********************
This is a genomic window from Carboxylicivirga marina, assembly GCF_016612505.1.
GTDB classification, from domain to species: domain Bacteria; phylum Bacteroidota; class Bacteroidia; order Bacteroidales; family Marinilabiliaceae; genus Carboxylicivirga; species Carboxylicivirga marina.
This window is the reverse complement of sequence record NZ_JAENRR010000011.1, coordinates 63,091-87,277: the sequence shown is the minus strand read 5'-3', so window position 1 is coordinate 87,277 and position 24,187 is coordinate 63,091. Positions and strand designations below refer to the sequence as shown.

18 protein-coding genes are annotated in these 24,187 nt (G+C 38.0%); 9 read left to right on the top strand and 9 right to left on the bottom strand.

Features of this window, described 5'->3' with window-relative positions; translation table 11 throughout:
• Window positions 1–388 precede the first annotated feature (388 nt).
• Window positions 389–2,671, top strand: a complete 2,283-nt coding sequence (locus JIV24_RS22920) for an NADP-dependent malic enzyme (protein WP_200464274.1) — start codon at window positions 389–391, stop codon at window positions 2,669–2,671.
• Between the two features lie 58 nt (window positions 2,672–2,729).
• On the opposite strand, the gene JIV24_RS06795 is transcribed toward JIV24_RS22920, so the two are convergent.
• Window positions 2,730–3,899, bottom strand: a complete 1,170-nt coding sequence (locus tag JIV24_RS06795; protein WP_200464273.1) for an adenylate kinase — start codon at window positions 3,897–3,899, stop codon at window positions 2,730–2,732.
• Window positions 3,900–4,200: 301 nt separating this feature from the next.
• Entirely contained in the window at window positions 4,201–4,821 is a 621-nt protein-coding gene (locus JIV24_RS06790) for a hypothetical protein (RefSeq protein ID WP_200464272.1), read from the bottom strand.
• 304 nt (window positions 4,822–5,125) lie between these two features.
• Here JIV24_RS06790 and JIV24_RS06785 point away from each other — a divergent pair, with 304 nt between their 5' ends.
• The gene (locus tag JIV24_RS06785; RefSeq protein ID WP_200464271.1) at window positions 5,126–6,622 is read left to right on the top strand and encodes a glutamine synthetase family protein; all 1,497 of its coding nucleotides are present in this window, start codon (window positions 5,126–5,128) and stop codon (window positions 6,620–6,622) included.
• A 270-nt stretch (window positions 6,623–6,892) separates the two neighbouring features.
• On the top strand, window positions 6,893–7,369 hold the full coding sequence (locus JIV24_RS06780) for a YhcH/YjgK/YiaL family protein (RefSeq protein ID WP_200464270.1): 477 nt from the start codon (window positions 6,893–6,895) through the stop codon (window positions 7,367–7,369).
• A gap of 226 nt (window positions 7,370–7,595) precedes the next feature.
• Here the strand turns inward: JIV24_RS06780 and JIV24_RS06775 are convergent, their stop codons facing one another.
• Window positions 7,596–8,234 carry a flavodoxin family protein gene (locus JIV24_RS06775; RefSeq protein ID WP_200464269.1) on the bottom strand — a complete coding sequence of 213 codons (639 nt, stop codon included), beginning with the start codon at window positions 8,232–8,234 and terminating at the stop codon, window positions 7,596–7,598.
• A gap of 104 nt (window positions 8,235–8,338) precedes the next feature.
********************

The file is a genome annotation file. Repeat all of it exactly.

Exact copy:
This is a genomic window from Carboxylicivirga marina, assembly GCF_016612505.1.
GTDB classification, from domain to species: domain Bacteria; phylum Bacteroidota; class Bacteroidia; order Bacteroidales; family Marinilabiliaceae; genus Carboxylicivirga; species Carboxylicivirga marina.
This window is the reverse complement of sequence record NZ_JAENRR010000011.1, coordinates 63,091-87,277: the sequence shown is the minus strand read 5'-3', so window position 1 is coordinate 87,277 and position 24,187 is coordinate 63,091. Positions and strand designations below refer to the sequence as shown.

18 protein-coding genes are annotated in these 24,187 nt (G+C 38.0%); 9 read left to right on the top strand and 9 right to left on the bottom strand.

Features of this window, described 5'->3' with window-relative positions; translation table 11 throughout:
• Window positions 1–388 precede the first annotated feature (388 nt).
• Window positions 389–2,671, top strand: a complete 2,283-nt coding sequence (locus JIV24_RS22920) for an NADP-dependent malic enzyme (protein WP_200464274.1) — start codon at window positions 389–391, stop codon at window positions 2,669–2,671.
• Between the two features lie 58 nt (window positions 2,672–2,729).
• On the opposite strand, the gene JIV24_RS06795 is transcribed toward JIV24_RS22920, so the two are convergent.
• Window positions 2,730–3,899, bottom strand: a complete 1,170-nt coding sequence (locus tag JIV24_RS06795; protein WP_200464273.1) for an adenylate kinase — start codon at window positions 3,897–3,899, stop codon at window positions 2,730–2,732.
• Window positions 3,900–4,200: 301 nt separating this feature from the next.
• Entirely contained in the window at window positions 4,201–4,821 is a 621-nt protein-coding gene (locus JIV24_RS06790) for a hypothetical protein (RefSeq protein ID WP_200464272.1), read from the bottom strand.
• 304 nt (window positions 4,822–5,125) lie between these two features.
• Here JIV24_RS06790 and JIV24_RS06785 point away from each other — a divergent pair, with 304 nt between their 5' ends.
• The gene (locus tag JIV24_RS06785; RefSeq protein ID WP_200464271.1) at window positions 5,126–6,622 is read left to right on the top strand and encodes a glutamine synthetase family protein; all 1,497 of its coding nucleotides are present in this window, start codon (window positions 5,126–5,128) and stop codon (window positions 6,620–6,622) included.
• A 270-nt stretch (window positions 6,623–6,892) separates the two neighbouring features.
• On the top strand, window positions 6,893–7,369 hold the full coding sequence (locus JIV24_RS06780) for a YhcH/YjgK/YiaL family protein (RefSeq protein ID WP_200464270.1): 477 nt from the start codon (window positions 6,893–6,895) through the stop codon (window positions 7,367–7,369).
• A gap of 226 nt (window positions 7,370–7,595) precedes the next feature.
• Here the strand turns inward: JIV24_RS06780 and JIV24_RS06775 are convergent, their stop codons facing one another.
• Window positions 7,596–8,234 carry a flavodoxin family protein gene (locus JIV24_RS06775; RefSeq protein ID WP_200464269.1) on the bottom strand — a complete coding sequence of 213 codons (639 nt, stop codon included), beginning with the start codon at window positions 8,232–8,234 and terminating at the stop codon, window positions 7,596–7,598.
• A gap of 104 nt (window positions 8,235–8,338) precedes the next feature.